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12 Business Metrics You Must Track During a Recession

5 min read • Jun 19, 2020 • Derek Miller

Flexibility is one of the most valuable traits of a business owner. You can never predict what will happen next (like a global pandemic), but you can put yourself in a position to adapt and grow. Throughout 2020, thousands of business owners have used their flexibility to offer new services, migrate digitally, and respond to customers’ needs through even the most challenging situations.

One of the keys to being flexible is knowledge. By keeping an eye on your business performance and industry trends, you can spot problems before they get out of hand. Check out these 12 metrics that can help you navigate during a recession, from small numbers that provide insight on your customers to national indices that report on global economic health. 

1. Sales Revenue

The most basic metric you can track during a recession is your sales revenue. This number tracks just how many sales you make. When your revenue drops, it’s indicating an issue that you need to address. The actions you take to increase sales revenue during a recession could include increasing marketing efforts, launching new offerings, or adjusting your sales process. 

2. Gross Margin

Your gross margin is more telling of your profits than your sales revenue. For example, a glass of wine and an appetizer in a restaurant might cost the same, but the wine has significantly higher profitability. Look at which items have the highest gross margin in your business (or the highest markups compared to cost) and make sure you are marketing these items to customers. This metric will help you increase your profitability during a recession.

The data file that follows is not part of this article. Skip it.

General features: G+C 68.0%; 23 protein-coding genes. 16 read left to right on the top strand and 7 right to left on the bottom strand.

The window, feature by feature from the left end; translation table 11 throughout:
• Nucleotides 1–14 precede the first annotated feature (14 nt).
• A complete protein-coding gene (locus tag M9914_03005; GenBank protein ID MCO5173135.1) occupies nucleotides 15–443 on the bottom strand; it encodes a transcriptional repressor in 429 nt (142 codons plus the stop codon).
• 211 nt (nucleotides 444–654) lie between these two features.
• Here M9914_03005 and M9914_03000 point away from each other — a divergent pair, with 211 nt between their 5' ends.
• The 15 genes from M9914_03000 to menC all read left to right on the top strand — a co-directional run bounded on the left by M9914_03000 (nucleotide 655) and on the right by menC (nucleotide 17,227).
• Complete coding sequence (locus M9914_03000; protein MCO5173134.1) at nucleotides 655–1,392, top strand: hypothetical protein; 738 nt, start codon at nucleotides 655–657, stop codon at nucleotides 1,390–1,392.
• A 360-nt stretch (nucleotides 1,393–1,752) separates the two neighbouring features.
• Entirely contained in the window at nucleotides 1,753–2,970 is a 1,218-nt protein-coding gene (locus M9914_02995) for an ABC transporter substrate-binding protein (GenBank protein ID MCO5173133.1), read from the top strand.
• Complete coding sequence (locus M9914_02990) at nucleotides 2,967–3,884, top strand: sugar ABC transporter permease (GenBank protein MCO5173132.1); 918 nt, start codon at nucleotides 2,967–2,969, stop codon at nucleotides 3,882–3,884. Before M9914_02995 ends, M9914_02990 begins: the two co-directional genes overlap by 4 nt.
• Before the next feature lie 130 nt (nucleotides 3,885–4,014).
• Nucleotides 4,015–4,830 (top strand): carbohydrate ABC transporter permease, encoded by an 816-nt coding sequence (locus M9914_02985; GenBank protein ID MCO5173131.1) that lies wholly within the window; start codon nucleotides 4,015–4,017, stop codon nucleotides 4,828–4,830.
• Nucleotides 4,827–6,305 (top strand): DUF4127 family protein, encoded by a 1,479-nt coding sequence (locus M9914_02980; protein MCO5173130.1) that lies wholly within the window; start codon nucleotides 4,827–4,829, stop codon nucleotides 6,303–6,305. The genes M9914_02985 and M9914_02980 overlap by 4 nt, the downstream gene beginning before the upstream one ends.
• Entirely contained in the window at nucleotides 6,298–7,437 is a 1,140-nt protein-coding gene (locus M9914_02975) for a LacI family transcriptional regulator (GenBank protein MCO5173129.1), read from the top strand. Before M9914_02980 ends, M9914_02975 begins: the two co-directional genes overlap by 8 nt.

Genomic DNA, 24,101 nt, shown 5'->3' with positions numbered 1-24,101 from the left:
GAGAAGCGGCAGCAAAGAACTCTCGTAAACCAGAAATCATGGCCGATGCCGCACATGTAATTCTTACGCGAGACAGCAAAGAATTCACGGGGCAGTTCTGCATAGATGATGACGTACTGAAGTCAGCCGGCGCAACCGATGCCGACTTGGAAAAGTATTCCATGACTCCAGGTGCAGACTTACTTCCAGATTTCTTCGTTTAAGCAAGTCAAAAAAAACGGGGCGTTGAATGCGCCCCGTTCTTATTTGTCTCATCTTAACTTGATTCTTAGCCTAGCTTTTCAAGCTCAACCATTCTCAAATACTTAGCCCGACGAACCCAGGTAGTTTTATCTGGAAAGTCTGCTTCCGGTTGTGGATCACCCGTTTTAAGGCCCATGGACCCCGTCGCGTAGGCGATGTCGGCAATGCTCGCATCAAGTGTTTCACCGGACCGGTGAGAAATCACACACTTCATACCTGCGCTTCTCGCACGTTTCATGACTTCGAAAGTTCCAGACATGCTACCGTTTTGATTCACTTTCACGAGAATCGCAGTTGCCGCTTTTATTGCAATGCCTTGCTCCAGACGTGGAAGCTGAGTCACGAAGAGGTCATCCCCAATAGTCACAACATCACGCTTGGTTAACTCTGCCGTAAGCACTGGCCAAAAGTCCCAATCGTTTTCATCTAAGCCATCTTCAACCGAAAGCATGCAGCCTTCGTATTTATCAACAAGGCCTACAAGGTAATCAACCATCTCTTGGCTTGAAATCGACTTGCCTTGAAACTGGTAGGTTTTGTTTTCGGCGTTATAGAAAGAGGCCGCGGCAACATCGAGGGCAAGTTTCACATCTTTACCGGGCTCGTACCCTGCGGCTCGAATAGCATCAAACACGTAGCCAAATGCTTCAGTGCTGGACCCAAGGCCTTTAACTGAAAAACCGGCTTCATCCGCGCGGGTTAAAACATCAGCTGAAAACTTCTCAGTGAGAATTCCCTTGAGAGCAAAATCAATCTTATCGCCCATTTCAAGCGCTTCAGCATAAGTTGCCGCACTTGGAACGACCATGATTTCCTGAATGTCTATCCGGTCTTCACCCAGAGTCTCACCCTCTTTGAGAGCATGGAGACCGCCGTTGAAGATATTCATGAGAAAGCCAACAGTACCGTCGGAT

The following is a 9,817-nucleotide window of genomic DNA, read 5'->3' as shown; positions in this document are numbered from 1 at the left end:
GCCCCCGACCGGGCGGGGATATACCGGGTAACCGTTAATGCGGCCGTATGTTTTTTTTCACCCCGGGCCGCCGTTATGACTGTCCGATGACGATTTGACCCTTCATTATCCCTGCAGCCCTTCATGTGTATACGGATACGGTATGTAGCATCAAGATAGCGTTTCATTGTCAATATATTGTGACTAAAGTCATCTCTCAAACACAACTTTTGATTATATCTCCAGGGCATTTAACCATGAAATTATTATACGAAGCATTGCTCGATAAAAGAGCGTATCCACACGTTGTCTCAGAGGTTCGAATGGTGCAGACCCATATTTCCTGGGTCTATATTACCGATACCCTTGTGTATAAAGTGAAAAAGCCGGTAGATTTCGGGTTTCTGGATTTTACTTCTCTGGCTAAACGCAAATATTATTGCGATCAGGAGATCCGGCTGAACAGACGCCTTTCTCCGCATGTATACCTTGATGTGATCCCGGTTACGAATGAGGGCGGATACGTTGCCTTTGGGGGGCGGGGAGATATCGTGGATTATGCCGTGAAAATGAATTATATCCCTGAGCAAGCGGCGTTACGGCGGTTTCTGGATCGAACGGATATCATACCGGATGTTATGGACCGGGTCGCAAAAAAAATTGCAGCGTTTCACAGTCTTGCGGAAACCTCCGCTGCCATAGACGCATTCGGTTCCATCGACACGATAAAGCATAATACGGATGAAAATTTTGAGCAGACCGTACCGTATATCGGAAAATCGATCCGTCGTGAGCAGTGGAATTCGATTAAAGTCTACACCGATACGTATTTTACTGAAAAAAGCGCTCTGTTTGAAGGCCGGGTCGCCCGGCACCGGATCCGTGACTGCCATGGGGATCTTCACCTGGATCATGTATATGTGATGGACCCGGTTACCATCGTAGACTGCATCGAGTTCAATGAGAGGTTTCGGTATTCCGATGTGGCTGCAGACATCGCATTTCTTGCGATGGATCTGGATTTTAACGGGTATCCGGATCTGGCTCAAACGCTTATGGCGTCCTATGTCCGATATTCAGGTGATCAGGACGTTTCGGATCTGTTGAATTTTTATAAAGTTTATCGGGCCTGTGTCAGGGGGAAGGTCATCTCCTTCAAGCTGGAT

3. Cash Flow

Your cash flow is another indicator of the health of your business. Cash flow measures the amount of money you bring in each month compared to the amount you spend. Keep an eye on your cash flow to make sure your income levels remain healthy and that you do not bleed money.

4. Customer Loyalty

Every business needs a healthy number of new and returning customers to be successful. New customers bring life to your brand, but they can be expensive to acquire. Track your new vs. returning customer ratio to determine your customer loyalty. When your loyal customers stop returning, you need to invest in acquiring more. You may also need to evaluate why your customers aren’t coming back—especially those who have been loyal for several years. 

5. Monthly Recurring Revenue

The monthly recurring revenue (MRR) of your business is the expected guaranteed income that you can rely on. Gyms have a high MRR because customers buy memberships and pay the same amount each month. Subscription services like Netflix and Blue Apron also have business models that rely on a healthy MRR. 

Check to see if your MRR is dropping. This decline could be a sign that customers are canceling memberships and subscriptions to save money. You may need to adjust your business model for the recession. 

6. Conversion Rate

One reason your sales revenue may be decreasing is a drop in your conversion rate. During a recession, customers are less likely to make impulse buys. They are more careful about their purchases and may take longer to convert. You may notice a longer sales cycle or lower conversion rate during the recession.